ADVERTISEMENT

The Origin of Scientific American

A week of origins, starting with our own back in the 19th century


More In This Article

Every year Scientific American produces a single-topic issue, and this time we're tackling the theme of origins: our September issue explores 57 innovations and insights that shape our world today. As an added bonus, we're presenting several related online-only features, including a weeklong posting of 10 additional origins stories as well as a special slide show.

And what better way to launch our special week of origins stories than with one about our own? Most people who have studied some science have heard of Scientific American , and even the young texting generation might be aware that it comes out in print once a month. But would you have guessed that Scientific American is the oldest continuously published magazine in the U.S.? Founded by inventor Rufus Porter, the first issue appeared as a large format newspaper in 1845—in fact, our 164th birthday happens next Friday, on August 28.

But The Scientific American, as Porter called it, hardly resembles today's publication (we've long since dropped the "the"). In the first issue, under the logo and scrolling leaves and flowers, a slogan reads: "The Advocate of Industry and Enterprise, and Journal of Mechanical and Other Improvements." The biweekly broadsheet focused mostly on patents and advice for inventors. After 10 months, Porter sold The Scientific American to Orson Desaix Munn and Alfred Ely Beach for $800—about $23,000 in today's dollars using the consumer price index (but about $5.65 million using the relative share of the gross domestic product as a measure).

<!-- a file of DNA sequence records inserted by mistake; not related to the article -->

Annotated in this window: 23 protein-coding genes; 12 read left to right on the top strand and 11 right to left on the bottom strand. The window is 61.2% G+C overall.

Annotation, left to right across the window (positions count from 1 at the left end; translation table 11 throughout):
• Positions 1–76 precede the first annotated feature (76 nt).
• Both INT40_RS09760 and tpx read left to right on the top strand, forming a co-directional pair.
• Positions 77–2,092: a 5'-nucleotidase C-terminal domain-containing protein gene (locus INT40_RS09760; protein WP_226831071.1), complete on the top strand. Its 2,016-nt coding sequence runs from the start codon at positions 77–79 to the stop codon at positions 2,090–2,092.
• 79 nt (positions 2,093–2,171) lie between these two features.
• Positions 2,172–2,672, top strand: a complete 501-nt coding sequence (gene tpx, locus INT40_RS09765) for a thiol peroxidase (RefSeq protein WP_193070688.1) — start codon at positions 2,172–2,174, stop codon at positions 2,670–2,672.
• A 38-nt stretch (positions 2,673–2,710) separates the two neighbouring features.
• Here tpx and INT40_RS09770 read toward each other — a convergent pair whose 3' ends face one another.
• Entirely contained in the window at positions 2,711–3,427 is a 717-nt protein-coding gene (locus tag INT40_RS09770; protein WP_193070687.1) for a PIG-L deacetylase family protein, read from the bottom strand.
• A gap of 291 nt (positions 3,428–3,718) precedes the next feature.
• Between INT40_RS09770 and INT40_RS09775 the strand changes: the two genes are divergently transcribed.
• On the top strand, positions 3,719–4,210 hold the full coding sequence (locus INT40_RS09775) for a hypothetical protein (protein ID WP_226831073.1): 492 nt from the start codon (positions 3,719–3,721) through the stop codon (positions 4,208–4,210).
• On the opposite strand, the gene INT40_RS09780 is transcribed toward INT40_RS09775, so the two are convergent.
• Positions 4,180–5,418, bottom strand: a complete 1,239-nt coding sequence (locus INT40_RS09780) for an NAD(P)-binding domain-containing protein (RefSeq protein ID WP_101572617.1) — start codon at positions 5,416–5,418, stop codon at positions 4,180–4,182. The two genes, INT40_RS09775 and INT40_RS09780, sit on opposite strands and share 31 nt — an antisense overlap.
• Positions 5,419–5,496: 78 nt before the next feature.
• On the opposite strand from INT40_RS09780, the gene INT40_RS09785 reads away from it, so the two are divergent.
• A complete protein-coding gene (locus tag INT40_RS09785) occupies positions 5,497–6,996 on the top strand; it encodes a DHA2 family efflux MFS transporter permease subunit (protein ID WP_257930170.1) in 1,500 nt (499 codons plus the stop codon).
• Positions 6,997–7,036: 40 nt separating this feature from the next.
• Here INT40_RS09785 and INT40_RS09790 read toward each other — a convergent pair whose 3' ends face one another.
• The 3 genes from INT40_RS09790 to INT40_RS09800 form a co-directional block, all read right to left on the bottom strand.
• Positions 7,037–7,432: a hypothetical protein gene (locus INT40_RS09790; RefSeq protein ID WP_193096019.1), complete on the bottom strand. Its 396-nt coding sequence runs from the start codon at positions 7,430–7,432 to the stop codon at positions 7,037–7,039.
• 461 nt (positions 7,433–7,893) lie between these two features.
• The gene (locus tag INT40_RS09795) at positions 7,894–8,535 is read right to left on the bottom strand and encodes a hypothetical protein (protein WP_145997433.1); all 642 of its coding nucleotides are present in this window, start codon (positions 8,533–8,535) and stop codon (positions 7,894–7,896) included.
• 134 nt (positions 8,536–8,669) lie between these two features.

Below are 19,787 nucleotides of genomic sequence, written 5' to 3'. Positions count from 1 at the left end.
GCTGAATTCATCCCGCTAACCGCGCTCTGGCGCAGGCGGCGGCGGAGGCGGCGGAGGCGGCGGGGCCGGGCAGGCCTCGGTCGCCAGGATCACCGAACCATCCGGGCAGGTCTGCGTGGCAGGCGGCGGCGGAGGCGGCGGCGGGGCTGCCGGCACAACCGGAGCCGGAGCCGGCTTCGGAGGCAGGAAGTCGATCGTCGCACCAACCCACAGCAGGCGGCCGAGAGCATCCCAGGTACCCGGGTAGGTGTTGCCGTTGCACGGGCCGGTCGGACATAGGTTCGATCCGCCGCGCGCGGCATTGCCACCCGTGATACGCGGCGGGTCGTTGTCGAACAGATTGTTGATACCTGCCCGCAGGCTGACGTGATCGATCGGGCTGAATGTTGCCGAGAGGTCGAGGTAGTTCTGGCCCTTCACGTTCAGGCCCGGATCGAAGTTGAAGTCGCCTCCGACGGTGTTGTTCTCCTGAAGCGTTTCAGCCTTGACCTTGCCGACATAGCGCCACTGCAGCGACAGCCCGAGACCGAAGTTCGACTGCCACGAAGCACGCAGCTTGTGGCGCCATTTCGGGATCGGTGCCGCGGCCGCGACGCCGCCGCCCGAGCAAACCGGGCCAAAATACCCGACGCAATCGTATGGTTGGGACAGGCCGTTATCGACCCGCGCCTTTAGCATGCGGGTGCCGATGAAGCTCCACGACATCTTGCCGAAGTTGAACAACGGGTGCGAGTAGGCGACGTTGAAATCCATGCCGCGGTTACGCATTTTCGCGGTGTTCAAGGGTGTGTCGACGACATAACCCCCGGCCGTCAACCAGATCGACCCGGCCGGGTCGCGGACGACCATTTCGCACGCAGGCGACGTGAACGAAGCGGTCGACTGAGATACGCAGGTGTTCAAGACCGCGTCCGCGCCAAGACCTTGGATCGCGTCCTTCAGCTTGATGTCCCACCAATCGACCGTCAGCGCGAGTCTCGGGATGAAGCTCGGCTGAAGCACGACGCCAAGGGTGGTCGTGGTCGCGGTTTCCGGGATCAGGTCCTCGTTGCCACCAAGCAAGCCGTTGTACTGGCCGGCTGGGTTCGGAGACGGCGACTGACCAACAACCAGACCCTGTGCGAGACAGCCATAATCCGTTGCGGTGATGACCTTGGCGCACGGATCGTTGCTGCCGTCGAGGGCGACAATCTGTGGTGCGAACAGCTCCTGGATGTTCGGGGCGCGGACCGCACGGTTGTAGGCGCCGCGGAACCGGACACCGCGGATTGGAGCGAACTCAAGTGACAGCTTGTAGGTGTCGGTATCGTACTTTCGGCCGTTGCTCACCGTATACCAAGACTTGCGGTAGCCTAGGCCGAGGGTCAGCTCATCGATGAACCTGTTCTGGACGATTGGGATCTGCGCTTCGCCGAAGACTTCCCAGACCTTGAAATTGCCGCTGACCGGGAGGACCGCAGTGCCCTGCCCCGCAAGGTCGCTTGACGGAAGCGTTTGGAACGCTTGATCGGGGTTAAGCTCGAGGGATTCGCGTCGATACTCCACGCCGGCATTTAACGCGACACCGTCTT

The magazine began its modern incarnation after World War II. In 1948, Gerard Piel, Dennis Flanagan and Donald Miller purchased the publication from Munn & Company and founded Scientific American, Inc. In their quest to increase the immediacy, timeliness and authority of the magazine, they insisted that the majority of the articles be written by the people who actually did the work described—a unique distinction among consumer magazines.

Scientific American has greatly expanded its offerings since then. Besides the Web site, launched in 1996, we publish the bimonthly Scientific American Mind (begun in 2004) and have 15 international editions. We are now owned by Macmillan and are part of the Nature Publishing Group. You can read the magazine's full history here.

Rights & Permissions
Share this Article:

Comments

You must sign in or register as a ScientificAmerican.com member to submit a comment.
Scientific American Dinosaurs

Get Total Access to our Digital Anthology

1,200 Articles

Order Now - Just $39! >

X

Email this Article

X